Before we get going: this is not an evaluation of whether or not homosexuality is a sin. That’s not the point of this piece. 

Anyway, most scientists of any stripe — social, physical, organic, chemistry, etc. — will tell you that correlation does not equal causation, and I agree. But this study begs a question:

Has the Christian church played a role in this?

The HuffPo article says, accurately, that “some of America’s largest religious denominations still hold non-affirming views of queer sexuality,” including the Catholic Church, the Southern Baptist Convention and the United Methodist Church *(see note at the bottom of this article)*. HuffPo quotes Amelia Markham, described as a “queer Christian activist” with The Reformation Project, an LBTQ-affirming Christian group, saying more needs to be done in helping Christians have “a more nuanced view of queer sexuality.”

“There are some serious questions we have to begin asking ourselves if maintaining one interpretation of our sacred text is demonstrably linked to bodily harm and spiritual devastation for an entire group of people,” Markham said. “That is something I hope religious folks across the board would begin to think and pray more critically through.”

Markham’s call is serious, and based on the numbers, I think it would be dishonest if the Christian church, particularly the evangelical wing, didn’t ask itself if it played a role in these numbers, these realities. 

Again, correlation doesn’t equal causation, but it wouldn’t surprise me if it did in this case. I’ve lived my whole life in a church culture that severely stigmatizes LGBTQ people, intentionally or not. The Christian evangelical community for many years has said flat-out that homosexuality is a sin, with some churches creating little to no space for LGBTQ people in churches, sometimes to negative consequences.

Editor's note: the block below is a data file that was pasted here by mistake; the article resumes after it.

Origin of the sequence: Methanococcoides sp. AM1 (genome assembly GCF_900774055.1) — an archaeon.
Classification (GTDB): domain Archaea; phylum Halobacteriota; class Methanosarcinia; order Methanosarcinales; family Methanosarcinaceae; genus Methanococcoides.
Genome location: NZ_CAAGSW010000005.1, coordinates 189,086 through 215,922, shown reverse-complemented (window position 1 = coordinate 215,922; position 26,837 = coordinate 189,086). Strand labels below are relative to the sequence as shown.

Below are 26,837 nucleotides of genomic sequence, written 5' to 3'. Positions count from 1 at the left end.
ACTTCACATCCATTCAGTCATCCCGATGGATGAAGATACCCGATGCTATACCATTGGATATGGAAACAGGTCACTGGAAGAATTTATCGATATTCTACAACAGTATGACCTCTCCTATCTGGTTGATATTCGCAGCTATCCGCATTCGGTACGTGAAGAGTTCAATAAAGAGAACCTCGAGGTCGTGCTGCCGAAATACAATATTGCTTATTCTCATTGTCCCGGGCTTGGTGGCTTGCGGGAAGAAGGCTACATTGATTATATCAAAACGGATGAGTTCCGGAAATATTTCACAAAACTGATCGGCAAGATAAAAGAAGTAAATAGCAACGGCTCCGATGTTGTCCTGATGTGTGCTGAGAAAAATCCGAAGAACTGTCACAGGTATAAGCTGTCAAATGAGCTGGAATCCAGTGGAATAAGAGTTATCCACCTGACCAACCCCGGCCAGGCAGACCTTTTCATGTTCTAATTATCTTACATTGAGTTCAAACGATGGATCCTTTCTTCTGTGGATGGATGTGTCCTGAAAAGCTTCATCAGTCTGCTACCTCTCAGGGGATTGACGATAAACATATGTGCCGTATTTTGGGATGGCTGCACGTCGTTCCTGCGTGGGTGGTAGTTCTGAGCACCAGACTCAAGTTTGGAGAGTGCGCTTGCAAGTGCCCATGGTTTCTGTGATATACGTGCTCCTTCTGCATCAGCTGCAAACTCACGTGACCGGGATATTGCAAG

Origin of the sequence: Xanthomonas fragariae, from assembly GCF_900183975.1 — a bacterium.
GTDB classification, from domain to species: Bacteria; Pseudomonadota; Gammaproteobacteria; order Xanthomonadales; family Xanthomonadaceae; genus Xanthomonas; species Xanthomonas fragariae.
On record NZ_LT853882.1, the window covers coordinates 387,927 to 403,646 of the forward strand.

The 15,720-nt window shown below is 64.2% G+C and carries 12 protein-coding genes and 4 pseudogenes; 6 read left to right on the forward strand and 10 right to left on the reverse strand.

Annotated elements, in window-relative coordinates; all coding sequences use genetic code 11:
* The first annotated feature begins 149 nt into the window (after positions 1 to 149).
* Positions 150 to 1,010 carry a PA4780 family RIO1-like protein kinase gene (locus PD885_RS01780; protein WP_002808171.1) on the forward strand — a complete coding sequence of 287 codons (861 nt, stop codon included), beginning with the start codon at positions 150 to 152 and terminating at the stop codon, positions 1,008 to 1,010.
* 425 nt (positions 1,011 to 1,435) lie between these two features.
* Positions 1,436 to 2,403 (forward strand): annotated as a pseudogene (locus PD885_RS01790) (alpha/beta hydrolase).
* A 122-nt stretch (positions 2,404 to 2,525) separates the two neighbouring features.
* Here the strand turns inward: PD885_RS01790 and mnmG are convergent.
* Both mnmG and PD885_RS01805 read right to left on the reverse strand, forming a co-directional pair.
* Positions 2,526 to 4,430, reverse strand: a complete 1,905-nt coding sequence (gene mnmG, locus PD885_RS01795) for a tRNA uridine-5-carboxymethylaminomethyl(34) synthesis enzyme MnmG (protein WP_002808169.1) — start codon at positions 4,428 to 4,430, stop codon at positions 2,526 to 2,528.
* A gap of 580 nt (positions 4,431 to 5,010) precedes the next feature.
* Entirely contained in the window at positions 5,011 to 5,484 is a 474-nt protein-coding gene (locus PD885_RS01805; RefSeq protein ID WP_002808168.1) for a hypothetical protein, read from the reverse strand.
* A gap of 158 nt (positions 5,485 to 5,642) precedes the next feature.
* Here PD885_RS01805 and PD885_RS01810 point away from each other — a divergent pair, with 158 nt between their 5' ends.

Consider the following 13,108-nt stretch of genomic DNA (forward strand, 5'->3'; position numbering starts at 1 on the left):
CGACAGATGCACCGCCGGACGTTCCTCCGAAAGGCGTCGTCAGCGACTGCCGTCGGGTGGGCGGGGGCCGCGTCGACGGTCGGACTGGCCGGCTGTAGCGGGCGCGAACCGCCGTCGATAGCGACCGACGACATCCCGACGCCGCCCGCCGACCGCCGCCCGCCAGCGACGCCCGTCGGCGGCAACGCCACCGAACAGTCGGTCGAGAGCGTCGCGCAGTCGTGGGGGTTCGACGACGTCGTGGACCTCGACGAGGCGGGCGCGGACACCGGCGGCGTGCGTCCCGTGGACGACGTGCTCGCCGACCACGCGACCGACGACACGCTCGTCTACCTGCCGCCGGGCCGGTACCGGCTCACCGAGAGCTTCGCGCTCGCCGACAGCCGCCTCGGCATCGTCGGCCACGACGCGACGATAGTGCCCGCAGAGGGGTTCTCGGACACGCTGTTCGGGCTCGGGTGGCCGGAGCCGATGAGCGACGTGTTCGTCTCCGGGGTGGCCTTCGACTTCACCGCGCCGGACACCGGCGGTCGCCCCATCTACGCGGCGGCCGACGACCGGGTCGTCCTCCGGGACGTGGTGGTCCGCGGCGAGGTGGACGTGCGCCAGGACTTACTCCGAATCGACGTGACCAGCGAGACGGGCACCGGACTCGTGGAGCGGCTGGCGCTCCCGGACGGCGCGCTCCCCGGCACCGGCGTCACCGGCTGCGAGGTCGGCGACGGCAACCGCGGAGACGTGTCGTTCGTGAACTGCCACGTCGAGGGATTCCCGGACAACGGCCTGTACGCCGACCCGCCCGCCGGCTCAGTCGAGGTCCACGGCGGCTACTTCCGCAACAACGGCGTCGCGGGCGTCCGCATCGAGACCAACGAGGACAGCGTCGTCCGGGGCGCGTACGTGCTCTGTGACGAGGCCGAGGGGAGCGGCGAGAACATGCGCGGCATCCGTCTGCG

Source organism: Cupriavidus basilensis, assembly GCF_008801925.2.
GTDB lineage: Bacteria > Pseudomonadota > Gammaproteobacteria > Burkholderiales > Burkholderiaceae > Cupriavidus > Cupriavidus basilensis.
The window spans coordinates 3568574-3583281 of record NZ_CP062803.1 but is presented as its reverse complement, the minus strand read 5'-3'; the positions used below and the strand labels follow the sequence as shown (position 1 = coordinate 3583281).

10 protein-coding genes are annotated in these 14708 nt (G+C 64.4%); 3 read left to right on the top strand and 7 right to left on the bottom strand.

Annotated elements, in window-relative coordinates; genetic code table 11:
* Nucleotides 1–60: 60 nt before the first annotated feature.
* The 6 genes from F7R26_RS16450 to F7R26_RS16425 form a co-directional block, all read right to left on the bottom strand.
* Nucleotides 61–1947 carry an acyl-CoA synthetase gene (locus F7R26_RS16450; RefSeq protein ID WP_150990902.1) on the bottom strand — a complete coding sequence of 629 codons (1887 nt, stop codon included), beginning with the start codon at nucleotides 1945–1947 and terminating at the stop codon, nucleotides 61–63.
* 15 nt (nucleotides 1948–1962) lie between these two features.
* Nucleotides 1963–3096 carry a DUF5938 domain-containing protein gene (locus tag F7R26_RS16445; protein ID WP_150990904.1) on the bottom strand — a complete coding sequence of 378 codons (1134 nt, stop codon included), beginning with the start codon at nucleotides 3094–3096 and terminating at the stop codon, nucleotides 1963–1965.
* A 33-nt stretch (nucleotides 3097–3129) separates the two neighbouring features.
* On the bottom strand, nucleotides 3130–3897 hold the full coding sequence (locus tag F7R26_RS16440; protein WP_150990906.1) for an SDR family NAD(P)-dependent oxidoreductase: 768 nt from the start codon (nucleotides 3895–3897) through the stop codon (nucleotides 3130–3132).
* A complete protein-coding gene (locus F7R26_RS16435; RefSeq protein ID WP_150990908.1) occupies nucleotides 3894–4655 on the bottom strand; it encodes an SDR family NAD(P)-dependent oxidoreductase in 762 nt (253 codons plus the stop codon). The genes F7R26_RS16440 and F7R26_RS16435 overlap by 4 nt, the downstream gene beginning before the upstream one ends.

Countless stories have been told of teens or youth that have come out to their families and been rejected, sometimes kicked out. I listened to a podcast recently featuring Trey Pearson, former lead singer of the Christian band Everyday Sunday, who said he experienced severe trauma and pain due to fighting his sexual feelings for years because of his church upbringing. Countless Christian authors and speakers, including Rachel Held Evans and Jen Hatmaker, were more or less banished from evangelical circles due to their belief that homosexuality is not a sin.

Very often, evangelical Christians defend their actions and beliefs with the statement that they’re just sticking to the Bible, defending God’s Word and loving people to tell them they’re sinners. “Hate the sin, love the sinner,” they say. And while I’m sure there are many that are properly loving their LGBTQ family and friends and reflecting Christ in doing it, there are many LGBTQ people who have left the church and left God at least in part due to how they were treated by so-called Christians.